Q&A: Calif. Pizza Kitchen Founders

Law school can be great preparation for all kinds of careers. But former federal prosecutors Rick Rosenfield and Larry Flax have deployed their expertise in an unusual niche: wood-fired pizzas. In 1985 the pair launched California Pizza Kitchen, which has grown into a $554 million-in-revenue chain with 213 restaurants. In an interview conducted as part of the NEWSWEEK-Kaplan M.B.A. program, NEWSWEEK Chairman and Editor-in-Chief Richard M. Smith spoke with the co-CEOs about the lessons they've learned during 22 years in the kitchen and boardroom. Excerpts:

SMITH: Why did two successful criminal attorneys decide to go into the pizza business?
When we came up with the concept of California Pizza Kitchen, we didn't intend to rush wholly into the restaurant business. We relocated our law practice next to our first restaurant site, with the idea that we would open the restaurant but maintain the law practice. But it's sort of like needing brain surgery—you don't look for a doctor who's also a pizza maker. Once we opened the restaurant in March of 1985, we never got a new legal client. It was like we'd taken our foot off first base before we were sure we could steal second, but we had to run.

FLAX: In our case, even if it had opened strong, it was clear we were not going to make enough money from one restaurant to make a living. That forced us to roll the concept into a corporation, to get investors and to grow it out ... A lot of our investors were people we'd had in for tastings. They could see we had a location, and they knew what the menu was going to be. What we were really doing was emulating Spago- and Wolfgang Puck-style wood-burning-oven pizza and bringing it to the masses—taking it from high-end, reservation-only restaurants to a moreaccessible restaurant. People got it.

Your company went public in 2000. How have the demands of Wall Street changed the way you manage California Pizza Kitchen?
ROSENFIELD: When we went public, Larry and I weren't running the company day to day. We'd sold a majority interest to PepsiCo for $100 million in 1992, and then in 1997 a private-equity group bought PepsiCo's interest and put in their own CEO, with Larry and I as chairmen. Then in 2003 the CEO resigned, and we resumed day-to-day control. We'd never run a public company before. But in an odd way, as a public company we get more control over communication than we had as appellate lawyers. Under the rules of fair disclosure, I have a perfect right to say "I'm not saying that until I'm ready to make a public statement about it"—not something I would have said to a federal judge. As lawyers, we also know there's a difference between being truthful and being candid. We've always said we're going to be both, in good times or bad times.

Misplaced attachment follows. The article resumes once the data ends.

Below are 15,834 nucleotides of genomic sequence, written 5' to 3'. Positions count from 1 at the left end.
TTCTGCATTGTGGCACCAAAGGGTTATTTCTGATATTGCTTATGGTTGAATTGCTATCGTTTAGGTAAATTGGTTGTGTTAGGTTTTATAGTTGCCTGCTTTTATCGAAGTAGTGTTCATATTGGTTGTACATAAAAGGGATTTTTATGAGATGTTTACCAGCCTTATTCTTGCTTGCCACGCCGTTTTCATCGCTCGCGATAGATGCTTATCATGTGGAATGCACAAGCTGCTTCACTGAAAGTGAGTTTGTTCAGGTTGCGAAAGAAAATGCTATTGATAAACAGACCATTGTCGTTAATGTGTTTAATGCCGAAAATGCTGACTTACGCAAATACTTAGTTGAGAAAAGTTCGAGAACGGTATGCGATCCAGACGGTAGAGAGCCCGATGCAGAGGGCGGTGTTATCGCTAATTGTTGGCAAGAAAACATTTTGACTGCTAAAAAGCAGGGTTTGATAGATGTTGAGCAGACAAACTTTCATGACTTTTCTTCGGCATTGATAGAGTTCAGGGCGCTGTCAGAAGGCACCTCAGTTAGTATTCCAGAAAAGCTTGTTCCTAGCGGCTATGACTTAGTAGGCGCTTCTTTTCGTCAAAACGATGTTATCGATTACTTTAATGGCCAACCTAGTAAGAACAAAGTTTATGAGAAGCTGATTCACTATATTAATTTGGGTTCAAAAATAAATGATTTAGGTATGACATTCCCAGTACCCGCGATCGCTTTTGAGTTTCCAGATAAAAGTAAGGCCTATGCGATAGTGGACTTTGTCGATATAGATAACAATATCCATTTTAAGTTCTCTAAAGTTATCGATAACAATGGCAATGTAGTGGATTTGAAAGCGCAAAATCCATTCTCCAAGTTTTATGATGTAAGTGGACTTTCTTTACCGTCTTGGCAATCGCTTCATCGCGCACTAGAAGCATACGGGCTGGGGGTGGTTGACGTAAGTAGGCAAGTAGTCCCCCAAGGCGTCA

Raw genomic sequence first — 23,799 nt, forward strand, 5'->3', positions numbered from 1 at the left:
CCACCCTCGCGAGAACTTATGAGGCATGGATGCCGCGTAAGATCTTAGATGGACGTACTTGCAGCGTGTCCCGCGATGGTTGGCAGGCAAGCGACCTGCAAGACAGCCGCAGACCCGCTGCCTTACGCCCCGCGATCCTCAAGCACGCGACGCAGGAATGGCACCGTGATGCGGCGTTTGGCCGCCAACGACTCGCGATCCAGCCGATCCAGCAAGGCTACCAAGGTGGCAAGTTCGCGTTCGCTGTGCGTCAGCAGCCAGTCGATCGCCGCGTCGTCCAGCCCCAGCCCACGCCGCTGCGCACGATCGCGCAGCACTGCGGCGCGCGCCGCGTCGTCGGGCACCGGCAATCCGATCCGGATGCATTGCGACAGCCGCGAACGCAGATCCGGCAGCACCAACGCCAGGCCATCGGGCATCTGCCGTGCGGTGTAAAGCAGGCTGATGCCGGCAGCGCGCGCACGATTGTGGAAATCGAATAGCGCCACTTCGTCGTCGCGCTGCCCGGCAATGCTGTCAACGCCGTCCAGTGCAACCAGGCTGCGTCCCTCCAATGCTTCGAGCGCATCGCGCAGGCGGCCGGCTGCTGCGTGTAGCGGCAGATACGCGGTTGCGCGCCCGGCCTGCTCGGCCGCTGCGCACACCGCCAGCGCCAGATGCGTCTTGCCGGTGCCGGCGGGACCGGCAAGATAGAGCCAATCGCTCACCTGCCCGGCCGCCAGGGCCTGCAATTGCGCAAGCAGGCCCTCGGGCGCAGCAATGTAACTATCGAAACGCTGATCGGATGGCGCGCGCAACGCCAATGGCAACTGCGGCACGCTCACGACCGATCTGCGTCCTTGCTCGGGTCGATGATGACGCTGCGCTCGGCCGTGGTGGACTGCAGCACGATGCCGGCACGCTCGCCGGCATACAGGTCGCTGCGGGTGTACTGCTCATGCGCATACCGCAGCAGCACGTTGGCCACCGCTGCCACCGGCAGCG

FLAX: We were also fortunate because we personally did very well back in 1992 when we sold to Pepsi, and in 1996 when we bought ourselves back from Pepsi. So this isn't about us getting rich quick or even worrying about that. We wanted to settle the company down. The stock went down to around $17 a share, and since coming back we've more than doubled it. That's been through a process of being very honest with the Street, of doing what we say we're going to do, of walking and not running. A lot of times people get into a CEO position and run because they're trying to make their mark. I think when a company's founders come back, and they've done well in the past and don't have the pressure of making it happen fast, you can do things more sanely and collectively and carefully.

How did you decide to expand beyond restaurants to sell frozen pizza in supermarkets?
ROSENFIELD: From day one, we've always had this vision of creating a global brand. When we created our Kraft frozen-pizza license 10 years ago, that was a little debatable, because it becomes a big deal when you're exposing a lot of people to frozen pizza who might also eat at your restaurants. But everything Larry and I have done is about relationships, and we trusted the Kraft people with their commitment to being able to produce our quality. We worked with them on the menu and the creative part of it. And it's been a great brand developer for us. The same is true with our Asian franchise—it's about finding the right partners because we're not going to be putting company-owned restaurants in Tokyo and Hong Kong and Shanghai.

How many pizzas do you guys eat in a year?
ROSENFIELD: We don't very often sit down and eat an entire pizza, but we sure taste a lot of them.